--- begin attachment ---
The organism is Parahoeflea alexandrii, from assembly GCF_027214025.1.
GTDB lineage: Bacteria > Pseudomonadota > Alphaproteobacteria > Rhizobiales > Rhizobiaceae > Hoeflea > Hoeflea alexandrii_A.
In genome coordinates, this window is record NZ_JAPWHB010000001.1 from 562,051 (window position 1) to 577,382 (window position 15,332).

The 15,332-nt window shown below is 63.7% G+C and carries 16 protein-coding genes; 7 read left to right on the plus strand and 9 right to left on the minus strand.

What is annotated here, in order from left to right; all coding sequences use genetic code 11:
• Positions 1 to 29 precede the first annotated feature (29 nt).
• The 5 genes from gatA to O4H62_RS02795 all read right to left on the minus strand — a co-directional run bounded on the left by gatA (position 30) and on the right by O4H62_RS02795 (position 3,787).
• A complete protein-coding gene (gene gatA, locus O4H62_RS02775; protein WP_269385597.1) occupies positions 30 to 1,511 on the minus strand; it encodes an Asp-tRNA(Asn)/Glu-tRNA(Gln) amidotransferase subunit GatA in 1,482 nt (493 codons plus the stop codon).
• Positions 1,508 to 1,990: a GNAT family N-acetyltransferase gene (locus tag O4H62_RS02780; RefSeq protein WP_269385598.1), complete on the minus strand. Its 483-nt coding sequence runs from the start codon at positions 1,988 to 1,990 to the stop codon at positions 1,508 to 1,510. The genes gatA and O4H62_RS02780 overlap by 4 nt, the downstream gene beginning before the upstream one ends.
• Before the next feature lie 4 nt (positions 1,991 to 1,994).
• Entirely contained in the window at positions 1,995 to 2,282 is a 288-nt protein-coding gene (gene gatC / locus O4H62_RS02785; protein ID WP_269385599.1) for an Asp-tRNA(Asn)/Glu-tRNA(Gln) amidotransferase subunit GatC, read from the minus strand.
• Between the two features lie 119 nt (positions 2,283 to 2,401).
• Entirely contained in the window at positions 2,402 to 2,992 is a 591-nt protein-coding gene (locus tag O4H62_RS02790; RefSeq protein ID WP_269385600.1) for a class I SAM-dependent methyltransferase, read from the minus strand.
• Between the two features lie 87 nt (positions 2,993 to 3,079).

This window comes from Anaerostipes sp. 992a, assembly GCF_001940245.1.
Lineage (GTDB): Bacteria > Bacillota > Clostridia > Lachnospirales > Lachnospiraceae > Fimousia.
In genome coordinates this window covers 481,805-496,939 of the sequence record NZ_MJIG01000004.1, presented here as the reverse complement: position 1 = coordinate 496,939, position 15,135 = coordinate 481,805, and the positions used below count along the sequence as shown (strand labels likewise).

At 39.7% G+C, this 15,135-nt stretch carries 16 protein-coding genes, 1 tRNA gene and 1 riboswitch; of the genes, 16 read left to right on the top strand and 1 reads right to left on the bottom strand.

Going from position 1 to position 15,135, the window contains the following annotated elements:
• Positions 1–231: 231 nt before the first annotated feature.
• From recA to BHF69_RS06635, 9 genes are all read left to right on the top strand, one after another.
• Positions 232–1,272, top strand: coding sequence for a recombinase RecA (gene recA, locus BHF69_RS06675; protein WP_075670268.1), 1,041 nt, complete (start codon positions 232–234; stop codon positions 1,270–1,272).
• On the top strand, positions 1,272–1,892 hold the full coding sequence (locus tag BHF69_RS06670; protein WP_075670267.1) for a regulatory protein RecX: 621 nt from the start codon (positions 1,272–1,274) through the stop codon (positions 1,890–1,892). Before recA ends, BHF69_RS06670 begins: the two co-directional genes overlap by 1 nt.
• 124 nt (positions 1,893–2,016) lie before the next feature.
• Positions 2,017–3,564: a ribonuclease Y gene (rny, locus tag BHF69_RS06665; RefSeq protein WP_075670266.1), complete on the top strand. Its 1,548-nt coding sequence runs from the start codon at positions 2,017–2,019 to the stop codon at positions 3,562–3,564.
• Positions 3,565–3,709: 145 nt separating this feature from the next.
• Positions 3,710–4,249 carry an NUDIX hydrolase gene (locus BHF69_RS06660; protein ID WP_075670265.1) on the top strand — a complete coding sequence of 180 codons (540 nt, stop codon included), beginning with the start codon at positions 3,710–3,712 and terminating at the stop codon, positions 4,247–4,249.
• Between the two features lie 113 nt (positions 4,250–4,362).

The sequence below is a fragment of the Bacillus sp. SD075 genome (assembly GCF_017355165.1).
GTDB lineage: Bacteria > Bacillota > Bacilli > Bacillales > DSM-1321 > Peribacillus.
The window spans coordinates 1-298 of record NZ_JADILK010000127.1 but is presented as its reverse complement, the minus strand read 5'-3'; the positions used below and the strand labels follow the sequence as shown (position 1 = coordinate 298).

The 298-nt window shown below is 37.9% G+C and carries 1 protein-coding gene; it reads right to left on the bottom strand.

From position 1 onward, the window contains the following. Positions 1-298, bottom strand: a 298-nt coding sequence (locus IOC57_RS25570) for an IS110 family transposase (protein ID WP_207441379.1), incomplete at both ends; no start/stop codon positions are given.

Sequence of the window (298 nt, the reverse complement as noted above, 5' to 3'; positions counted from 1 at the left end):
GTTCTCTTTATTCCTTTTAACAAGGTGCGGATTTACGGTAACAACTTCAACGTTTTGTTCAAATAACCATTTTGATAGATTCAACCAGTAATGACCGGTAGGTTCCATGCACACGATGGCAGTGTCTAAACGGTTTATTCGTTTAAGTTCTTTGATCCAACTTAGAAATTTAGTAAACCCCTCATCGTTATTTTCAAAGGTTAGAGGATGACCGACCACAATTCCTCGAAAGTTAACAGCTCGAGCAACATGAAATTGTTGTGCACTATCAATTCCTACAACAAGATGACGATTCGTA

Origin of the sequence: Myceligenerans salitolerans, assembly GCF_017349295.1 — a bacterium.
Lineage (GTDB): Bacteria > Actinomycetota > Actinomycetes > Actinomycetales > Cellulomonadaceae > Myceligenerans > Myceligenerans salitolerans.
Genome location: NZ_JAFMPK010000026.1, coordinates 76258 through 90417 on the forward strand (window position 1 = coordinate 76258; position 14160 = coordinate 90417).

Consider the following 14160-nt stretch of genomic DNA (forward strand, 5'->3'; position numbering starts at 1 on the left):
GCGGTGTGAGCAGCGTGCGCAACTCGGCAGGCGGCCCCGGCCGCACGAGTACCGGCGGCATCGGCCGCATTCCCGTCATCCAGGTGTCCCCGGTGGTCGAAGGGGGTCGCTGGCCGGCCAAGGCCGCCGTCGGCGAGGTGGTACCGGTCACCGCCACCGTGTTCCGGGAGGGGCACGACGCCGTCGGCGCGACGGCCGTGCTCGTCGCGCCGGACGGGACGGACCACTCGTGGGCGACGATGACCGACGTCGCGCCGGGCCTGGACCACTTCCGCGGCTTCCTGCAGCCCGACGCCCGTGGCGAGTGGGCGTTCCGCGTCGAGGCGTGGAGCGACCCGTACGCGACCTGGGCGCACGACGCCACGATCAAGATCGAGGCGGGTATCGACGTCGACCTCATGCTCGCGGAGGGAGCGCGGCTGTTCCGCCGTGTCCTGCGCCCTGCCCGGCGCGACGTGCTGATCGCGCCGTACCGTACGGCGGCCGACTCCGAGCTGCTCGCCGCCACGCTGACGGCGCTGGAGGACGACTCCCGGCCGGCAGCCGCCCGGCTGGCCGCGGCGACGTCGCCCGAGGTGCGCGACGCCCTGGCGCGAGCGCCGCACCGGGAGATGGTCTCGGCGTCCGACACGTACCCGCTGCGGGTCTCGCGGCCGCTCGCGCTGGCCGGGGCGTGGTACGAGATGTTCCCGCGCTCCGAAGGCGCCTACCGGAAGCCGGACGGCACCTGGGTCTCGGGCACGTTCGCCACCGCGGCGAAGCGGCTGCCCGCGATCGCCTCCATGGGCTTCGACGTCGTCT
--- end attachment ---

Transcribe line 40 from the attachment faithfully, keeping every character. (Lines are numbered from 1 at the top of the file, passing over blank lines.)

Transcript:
GCGGTGTGAGCAGCGTGCGCAACTCGGCAGGCGGCCCCGGCCGCACGAGTACCGGCGGCATCGGCCGCATTCCCGTCATCCAGGTGTCCCCGGTGGTCGAAGGGGGTCGCTGGCCGGCCAAGGCCGCCGTCGGCGAGGTGGTACCGGTCACCGCCACCGTGTTCCGGGAGGGGCACGACGCCGTCGGCGCGACGGCCGTGCTCGTCGCGCCGGACGGGACGGACCACTCGTGGGCGACGATGACCGACGTCGCGCCGGGCCTGGACCACTTCCGCGGCTTCCTGCAGCCCGACGCCCGTGGCGAGTGGGCGTTCCGCGTCGAGGCGTGGAGCGACCCGTACGCGACCTGGGCGCACGACGCCACGATCAAGATCGAGGCGGGTATCGACGTCGACCTCATGCTCGCGGAGGGAGCGCGGCTGTTCCGCCGTGTCCTGCGCCCTGCCCGGCGCGACGTGCTGATCGCGCCGTACCGTACGGCGGCCGACTCCGAGCTGCTCGCCGCCACGCTGACGGCGCTGGAGGACGACTCCCGGCCGGCAGCCGCCCGGCTGGCCGCGGCGACGTCGCCCGAGGTGCGCGACGCCCTGGCGCGAGCGCCGCACCGGGAGATGGTCTCGGCGTCCGACACGTACCCGCTGCGGGTCTCGCGGCCGCTCGCGCTGGCCGGGGCGTGGTACGAGATGTTCCCGCGCTCCGAAGGCGCCTACCGGAAGCCGGACGGCACCTGGGTCTCGGGCACGTTCGCCACCGCGGCGAAGCGGCTGCCCGCGATCGCCTCCATGGGCTTCGACGTCGTCT